I am at Eglin Air Force Base in Florida with a group of second lieutenants and ensigns and a petty officer who is deadly with a slingshot. We are flushing flying squirrels out of the treetops and he is knocking them out of the air with marbles. We pull out the projectiles and pop the squirrels in a sack. The critters are our dinner. We are here for three days.
At the campsite, another pre-flight student and I are assigned to the butchering detail. We sit on the bank of the creek. I pull on my leather gloves. We have been warned not to cut into a pelt without gloves because there is tularemia in these woods. Also, squirrels carry sylvatic plague, also known as bubonic plague, and we don't fancy getting any disease that will cause us to have boobs on our necks. I have gotten out my knife and my colleague is still sitting there, wrinkling up his nose, a city boy. This is familiar territory for me. I majored in biology.
"You don't like this, do you?" I say.
"No," he says, "do you?"
"I'll show you how."
I slit open the belly, dump the guts out, and point out the organs for him, a dissection lesson. I tell him to be careful not to cut the gall bladder because it will make the meat taste bitter. He nods and watches, but he is not going to do this. It's all right. I am comfortable with slaughter and I'm much faster alone. I skin all six and fill up the number ten can from the creek.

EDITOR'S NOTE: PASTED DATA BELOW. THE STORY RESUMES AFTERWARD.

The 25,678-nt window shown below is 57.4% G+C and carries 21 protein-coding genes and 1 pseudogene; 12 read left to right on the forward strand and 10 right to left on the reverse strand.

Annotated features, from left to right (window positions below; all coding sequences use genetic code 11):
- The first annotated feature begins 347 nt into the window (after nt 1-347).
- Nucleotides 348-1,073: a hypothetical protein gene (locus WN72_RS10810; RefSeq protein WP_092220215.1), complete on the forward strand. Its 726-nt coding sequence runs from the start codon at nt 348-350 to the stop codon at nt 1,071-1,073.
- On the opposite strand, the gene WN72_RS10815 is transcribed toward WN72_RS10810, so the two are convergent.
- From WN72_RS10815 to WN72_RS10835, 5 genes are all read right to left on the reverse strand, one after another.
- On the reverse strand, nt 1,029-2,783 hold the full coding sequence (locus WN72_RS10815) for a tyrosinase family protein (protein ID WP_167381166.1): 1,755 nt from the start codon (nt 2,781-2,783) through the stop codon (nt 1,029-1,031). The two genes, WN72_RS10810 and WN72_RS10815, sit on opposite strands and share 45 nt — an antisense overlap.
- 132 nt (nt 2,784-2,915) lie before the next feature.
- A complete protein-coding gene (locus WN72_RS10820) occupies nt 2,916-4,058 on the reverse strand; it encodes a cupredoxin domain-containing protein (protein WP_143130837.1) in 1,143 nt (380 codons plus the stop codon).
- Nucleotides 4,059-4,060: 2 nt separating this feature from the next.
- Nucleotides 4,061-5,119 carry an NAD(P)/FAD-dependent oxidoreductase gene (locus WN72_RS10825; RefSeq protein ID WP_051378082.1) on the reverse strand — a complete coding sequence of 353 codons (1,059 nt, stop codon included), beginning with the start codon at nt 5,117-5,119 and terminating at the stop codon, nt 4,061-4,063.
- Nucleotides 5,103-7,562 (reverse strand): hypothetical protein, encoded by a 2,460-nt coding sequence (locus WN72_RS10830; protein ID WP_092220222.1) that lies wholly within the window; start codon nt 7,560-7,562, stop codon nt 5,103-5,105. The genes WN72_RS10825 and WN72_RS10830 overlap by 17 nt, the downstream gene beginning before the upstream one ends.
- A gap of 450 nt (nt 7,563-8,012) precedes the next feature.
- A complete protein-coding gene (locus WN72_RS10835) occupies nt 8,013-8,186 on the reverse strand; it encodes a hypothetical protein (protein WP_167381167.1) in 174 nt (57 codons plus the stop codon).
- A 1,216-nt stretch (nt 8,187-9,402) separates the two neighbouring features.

"We'll make soup," I say, "put in some of the pokeweed and prickly pear roots and eat it for three days."
Truth is, there isn't much meat on a flying squirrel and there are more trainees in our group than there are squirrels, so we just eat the vegetables and drink the broth to let our stomachs shrink so the squirrels will seem like a feast when we finally eat them.
After dinner, I go back to the creek to toss the can in to keep it cool. I hope that some crawdads will crawl in overnight to explore. We'll boil them up too. I tuck the can between two smooth bed stones to keep it from floating away. When I look up, "Hello!"
A beautiful black Labrador retriever is looking at me. I smile at him. If dogs could smile, black labs would. They radiate smile. I cross the creek talking to him like I'm his best buddy. He looks friendly and healthy, probably a pedigree. I pet his head and feel his shoulders and his haunch, "Good dog." I take off my belt and slip it around his neck to lead him back to the camp. He doesn't resist. He seems glad to have found a friend. Heck, they said we could eat anything we caught. I'm going to hold out and trade him for meat and potatoes.
Author's Bio: John A. Ward was born on Staten Island, attended Wagner College in the early 60's, sold his first poem to Leatherneck magazine, and became a scientist. He is now in San Antonio running, writing and living with his dance partner. Links to his work can be found at http://firstname.lastname@example.org/dancfool.htm